### Programming Musings

I was thinking back this morning, I don't know why, through some of my early programming experiences. One interesting lesson I thought I'd repeat here, in hopes that people (non-programmers, too) might find it interesting.

Way back ('91), my high school programming teacher (Dave Wisler) held up a pocket calculator in front of the class. This was one of your common freebie-four-function jobs. He posed the interesting question, "How do you know that, when you enter any two numbers you choose and hit x, it will multiply them correctly?"

Obviously, the engineers who made the calculator didn't test every possible pair of numbers. Instead, they tested the algorithm by which multiplication was performed. They probably tested only a small subset of possible multiplicands, but selected them in such a way that they fully tested the multiplication implementation in their hardware.

Thus,

But the calculator's version of multiplication is also flawed. If you multiply 1,111,111 by 1,111,111 you will not get 1,234,567,654,321 (which is pretty nifty, numerically). You'll probably get 0 or "E" since you've exceeded the number of digits supported by the calculator.

This isn't terribly surprising, since we're all used to this. But the general principle it hints at is interesting and too-often overlooked by programmers. Did this multiplication fail? Yes. Did the calculator fail? No.

We simply ran up against the limits of the calculator's design. It presents to us an

Thus,

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[1] As always, trivial cases do exist, but they are rarely interesting. Verification, BTW, is now about half of my job.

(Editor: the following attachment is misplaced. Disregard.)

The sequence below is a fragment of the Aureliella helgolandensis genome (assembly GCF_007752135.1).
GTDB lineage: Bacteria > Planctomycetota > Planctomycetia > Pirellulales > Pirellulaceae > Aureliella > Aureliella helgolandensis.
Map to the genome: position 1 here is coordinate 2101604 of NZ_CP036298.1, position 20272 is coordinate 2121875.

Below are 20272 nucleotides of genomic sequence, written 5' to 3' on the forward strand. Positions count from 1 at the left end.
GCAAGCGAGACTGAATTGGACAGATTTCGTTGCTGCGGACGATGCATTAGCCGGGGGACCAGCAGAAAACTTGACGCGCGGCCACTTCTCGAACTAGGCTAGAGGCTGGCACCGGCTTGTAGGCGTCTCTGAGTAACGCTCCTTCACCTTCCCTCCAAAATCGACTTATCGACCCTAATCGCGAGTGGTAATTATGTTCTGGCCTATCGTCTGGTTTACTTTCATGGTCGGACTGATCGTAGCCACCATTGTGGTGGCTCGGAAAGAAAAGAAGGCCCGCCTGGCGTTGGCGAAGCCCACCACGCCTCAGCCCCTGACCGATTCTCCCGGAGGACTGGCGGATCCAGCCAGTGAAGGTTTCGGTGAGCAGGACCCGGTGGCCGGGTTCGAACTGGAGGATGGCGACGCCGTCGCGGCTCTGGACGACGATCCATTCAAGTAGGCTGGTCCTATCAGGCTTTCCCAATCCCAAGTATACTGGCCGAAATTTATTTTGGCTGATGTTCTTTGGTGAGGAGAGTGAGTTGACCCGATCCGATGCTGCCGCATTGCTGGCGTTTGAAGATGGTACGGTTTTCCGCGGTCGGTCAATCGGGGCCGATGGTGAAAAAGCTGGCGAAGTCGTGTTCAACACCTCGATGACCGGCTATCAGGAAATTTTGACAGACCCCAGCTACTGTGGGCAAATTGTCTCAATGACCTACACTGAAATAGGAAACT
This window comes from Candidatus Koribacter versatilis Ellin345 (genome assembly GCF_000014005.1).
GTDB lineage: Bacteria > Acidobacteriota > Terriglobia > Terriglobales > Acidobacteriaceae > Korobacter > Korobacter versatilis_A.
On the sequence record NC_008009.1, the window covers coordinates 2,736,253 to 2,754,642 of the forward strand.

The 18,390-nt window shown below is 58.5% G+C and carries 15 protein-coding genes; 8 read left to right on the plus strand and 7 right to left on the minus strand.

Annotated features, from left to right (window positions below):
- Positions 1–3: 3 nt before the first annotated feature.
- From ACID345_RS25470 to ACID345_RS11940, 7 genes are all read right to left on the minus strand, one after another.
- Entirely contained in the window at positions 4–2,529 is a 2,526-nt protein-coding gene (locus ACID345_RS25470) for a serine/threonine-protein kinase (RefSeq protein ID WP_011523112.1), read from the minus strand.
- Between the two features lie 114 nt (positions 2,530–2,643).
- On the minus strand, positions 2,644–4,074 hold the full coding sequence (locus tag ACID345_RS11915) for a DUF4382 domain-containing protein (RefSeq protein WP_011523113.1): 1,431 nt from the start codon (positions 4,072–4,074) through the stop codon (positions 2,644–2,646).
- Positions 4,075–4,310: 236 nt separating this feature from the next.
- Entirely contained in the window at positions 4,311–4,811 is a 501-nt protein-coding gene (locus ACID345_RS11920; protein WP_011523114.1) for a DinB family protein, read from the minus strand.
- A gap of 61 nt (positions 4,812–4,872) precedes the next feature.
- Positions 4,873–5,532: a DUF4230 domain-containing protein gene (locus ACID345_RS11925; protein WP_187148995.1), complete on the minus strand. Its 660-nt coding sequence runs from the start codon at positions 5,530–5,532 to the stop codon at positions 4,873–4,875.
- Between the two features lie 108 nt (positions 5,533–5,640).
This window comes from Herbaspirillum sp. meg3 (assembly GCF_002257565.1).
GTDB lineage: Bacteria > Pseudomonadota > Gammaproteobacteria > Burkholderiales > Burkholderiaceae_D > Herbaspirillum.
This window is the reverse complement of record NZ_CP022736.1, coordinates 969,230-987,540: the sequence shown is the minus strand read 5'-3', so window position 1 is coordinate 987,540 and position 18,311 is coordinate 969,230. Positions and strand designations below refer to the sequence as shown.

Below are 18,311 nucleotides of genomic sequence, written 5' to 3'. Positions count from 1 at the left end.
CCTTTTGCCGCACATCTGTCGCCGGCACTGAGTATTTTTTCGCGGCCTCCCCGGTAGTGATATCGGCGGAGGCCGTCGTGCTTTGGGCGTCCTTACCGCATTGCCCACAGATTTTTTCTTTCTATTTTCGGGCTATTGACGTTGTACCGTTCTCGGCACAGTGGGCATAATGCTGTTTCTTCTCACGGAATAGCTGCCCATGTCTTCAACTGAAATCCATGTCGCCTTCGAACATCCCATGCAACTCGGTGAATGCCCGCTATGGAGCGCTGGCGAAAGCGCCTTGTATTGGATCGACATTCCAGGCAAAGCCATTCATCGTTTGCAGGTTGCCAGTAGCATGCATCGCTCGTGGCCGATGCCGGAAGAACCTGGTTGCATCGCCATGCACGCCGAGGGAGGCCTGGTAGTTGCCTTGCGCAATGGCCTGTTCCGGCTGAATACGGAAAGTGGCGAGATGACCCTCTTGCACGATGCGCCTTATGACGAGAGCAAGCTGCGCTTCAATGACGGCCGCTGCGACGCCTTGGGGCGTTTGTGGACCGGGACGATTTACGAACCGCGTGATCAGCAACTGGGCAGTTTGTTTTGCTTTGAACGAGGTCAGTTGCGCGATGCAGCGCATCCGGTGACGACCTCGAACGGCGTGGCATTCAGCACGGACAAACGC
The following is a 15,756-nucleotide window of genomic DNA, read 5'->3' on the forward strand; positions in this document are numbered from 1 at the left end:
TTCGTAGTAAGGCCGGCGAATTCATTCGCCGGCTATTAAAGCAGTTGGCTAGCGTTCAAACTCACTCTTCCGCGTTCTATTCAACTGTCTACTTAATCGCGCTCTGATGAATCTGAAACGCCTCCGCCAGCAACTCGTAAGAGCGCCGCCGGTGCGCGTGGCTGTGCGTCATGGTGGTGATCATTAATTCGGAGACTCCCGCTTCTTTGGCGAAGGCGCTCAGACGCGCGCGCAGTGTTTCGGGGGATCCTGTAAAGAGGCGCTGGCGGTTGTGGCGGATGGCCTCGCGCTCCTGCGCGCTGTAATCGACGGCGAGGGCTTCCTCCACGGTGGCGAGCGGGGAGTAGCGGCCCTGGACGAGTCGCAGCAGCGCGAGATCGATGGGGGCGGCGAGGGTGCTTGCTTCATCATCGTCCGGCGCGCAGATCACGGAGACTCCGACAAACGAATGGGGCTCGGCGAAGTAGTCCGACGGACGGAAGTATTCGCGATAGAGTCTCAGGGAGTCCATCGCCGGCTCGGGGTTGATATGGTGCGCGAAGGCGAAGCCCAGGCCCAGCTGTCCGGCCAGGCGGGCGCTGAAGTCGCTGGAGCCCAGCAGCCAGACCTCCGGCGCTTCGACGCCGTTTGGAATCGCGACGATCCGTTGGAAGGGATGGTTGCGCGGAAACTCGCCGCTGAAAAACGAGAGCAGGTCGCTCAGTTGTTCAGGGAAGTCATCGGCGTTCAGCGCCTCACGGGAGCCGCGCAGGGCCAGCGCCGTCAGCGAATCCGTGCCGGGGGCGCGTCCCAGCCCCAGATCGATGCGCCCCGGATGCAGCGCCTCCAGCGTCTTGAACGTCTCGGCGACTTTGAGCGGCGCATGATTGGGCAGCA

[2] Joel Spolsky wrote an excellent tech article on this Leaky Abstraction problem.

Way back ('91), my high school programming teacher (Dave Wisler) held up a pocket calculator in front of the class. This was one of your common freebie-four-function jobs. He posed the interesting question, "How do you know that, when you enter any two numbers you choose and hit x, it will multiply them correctly?"

Obviously, the engineers who made the calculator didn't test every possible pair of numbers. Instead, they tested the algorithm by which multiplication was performed. They probably tested only a small subset of possible multiplicands, but selected them in such a way that they fully tested the multiplication implementation in their hardware.

Thus,

**verification relies on checking the algorithm not the output.**[1]But the calculator's version of multiplication is also flawed. If you multiply 1,111,111 by 1,111,111 you will not get 1,234,567,654,321 (which is pretty nifty, numerically). You'll probably get 0 or "E" since you've exceeded the number of digits supported by the calculator.

This isn't terribly surprising, since we're all used to this. But the general principle it hints at is interesting and too-often overlooked by programmers. Did this multiplication fail? Yes. Did the calculator fail? No.

We simply ran up against the limits of the calculator's design. It presents to us an

*abstraction*of mathmatical multiplication, while it implements a limited model of it using bits and adders. How the calculator works is*encapsulated*, yet the limitations of its use depends on this architecture. (In this physical example, we also have the clue of how many digits are in the LED display; I could present other less intuitive examples which don't have such clues.) So, to understand the limits, you have to attain some knowledge of the calculator's design.Thus,

**encapsulation breaks down as you approach the limits of the system.**Perfect abstractions (despite what software architects like to tell you) are rare. [2]------

[1] As always, trivial cases do exist, but they are rarely interesting. Verification, BTW, is now about half of my job.

[2] Joel Spolsky wrote an excellent tech article on this Leaky Abstraction problem.